Now is where the trick comes in! I knew that I wanted a lot more wire on him than what was already in my base picture. I instructed Tony to start at his ankle with a small loop of wire and hold it in place like it was wrapped there. Then he continued up his leg rotating and turning the wire slightly each time. I had him do this for both legs and both arms while still standing relatively close to the pose we settled on for my main shot. This way I was able to go back during editing and steal all those pieces and place them in. If I had just tried to fake all those wires in Photoshop from a picture of just the wire, it could be pulled off, but it's never going to look as realistic as it does with the wire actually there in the same environment and light. By holding the wire on himself, it created the correct shadows and everything to really sell it to the viewer that the wire was there, because, well, it was. Also, because he was the one holding them in place, he was able to apply a bit more pressure and make some of the barbs dent his skin a little without actually cutting himself. This really added an element of realness that would be so hard to achieve if the wire never actually made contact with his freshly bronzed skin.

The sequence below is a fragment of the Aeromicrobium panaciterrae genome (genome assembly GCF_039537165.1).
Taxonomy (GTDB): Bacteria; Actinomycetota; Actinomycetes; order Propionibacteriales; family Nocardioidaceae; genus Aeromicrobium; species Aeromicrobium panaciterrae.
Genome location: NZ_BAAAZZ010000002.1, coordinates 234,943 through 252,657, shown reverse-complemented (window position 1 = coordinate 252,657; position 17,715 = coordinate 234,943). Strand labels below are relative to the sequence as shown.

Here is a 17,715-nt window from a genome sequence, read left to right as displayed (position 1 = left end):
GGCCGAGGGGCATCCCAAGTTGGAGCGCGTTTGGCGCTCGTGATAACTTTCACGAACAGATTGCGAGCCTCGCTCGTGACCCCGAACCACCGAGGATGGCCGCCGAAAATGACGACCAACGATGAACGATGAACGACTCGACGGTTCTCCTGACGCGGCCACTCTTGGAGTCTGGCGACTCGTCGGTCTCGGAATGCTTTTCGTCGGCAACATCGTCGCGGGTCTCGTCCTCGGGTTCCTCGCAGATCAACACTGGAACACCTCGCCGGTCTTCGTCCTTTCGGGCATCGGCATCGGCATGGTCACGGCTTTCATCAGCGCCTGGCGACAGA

This technique can be used in all kinds of different ways. Let's say there is this REALLY super duper fantastically amazing prop that you just have to purchase for a picture. (For this example it's a very detailed shiny golden bird ornament....thing.) But oh snap the idea in your noggin is to have like 20 of these spiffy birds flitting around your subject in a field and you can't afford to buy that many of them. (Damn student loan payments!!) Well SURPRISE now you can buy just one of them and make as many as you want!!!! Once you have your shot set up, you can lock down your camera on a tripod and hold that nifty bird all over your frame and then just add in all those little pieces later. You can even maybe do a shot with it sitting on your shoulder and get the natural shadow that it would make.  Do you see where I'm going with this people!? The possibilities are endless! If you get just a little bit crafty and a lot a bit creative, you can dream up some amazing images with almost no money. In conclusion, ALWAYS listen to the ideas people throw at you. You just never know if your barber has been hoarding a gem of an idea for years. (Also, I just now made the connection of this image being of a "Barbed Barber." Baahahahah, this pleases me to no end.)